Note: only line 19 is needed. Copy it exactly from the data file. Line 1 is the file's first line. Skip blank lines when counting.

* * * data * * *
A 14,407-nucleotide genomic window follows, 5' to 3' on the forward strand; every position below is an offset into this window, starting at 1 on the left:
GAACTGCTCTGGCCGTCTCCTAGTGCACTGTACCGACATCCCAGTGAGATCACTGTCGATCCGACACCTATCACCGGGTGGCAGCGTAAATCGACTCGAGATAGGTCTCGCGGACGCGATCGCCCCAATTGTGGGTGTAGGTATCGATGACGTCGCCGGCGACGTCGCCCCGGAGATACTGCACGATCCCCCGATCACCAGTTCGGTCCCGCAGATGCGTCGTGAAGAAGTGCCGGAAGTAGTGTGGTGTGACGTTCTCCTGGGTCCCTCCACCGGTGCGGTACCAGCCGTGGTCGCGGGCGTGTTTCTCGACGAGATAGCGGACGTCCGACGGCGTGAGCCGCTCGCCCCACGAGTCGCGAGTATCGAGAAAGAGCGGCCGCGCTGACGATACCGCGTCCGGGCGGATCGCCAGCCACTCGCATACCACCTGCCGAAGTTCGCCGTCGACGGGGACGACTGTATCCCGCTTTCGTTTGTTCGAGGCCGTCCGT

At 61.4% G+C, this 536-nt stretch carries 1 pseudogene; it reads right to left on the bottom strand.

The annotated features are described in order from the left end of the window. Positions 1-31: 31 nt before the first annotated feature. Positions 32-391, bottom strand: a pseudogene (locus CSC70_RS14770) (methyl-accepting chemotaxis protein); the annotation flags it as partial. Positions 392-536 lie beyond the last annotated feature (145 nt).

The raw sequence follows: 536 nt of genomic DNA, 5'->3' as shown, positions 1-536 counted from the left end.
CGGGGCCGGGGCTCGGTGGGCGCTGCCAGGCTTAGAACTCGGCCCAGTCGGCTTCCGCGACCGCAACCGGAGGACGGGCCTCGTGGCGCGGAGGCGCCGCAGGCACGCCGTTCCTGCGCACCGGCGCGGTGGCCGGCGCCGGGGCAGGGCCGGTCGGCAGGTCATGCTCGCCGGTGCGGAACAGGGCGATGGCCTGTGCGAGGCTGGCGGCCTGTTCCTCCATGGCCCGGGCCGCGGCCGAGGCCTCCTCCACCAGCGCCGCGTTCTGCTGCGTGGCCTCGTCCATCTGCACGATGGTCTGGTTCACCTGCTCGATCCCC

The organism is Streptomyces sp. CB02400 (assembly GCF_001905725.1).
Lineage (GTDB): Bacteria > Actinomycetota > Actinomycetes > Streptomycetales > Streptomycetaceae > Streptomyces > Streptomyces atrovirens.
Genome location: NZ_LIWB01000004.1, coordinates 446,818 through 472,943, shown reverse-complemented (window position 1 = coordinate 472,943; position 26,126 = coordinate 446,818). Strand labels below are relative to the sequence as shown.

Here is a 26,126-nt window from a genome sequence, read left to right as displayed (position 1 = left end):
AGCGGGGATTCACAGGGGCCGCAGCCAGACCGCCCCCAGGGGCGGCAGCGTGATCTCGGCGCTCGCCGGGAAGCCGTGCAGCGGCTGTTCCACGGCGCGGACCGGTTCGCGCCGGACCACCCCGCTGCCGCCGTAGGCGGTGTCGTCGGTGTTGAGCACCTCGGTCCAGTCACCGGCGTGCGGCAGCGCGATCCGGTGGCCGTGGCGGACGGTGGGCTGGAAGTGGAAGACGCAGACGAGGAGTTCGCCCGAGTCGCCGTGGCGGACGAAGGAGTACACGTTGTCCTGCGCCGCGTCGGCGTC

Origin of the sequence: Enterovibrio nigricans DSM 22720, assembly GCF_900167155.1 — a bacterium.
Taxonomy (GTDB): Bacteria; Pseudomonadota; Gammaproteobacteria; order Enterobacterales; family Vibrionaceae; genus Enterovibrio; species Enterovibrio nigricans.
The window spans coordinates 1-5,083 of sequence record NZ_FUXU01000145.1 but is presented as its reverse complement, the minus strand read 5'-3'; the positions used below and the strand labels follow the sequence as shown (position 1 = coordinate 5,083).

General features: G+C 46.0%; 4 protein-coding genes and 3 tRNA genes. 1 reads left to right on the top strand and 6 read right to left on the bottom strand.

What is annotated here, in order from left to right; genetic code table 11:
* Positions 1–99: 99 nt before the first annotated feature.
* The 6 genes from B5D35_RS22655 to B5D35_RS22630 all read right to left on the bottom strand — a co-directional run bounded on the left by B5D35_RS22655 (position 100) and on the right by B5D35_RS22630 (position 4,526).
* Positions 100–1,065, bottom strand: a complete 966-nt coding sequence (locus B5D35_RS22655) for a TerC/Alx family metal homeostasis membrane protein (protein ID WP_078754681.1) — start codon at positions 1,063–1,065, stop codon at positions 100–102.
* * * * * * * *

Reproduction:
* Positions 100–1,065, bottom strand: a complete 966-nt coding sequence (locus B5D35_RS22655) for a TerC/Alx family metal homeostasis membrane protein (protein ID WP_078754681.1) — start codon at positions 1,063–1,065, stop codon at positions 100–102.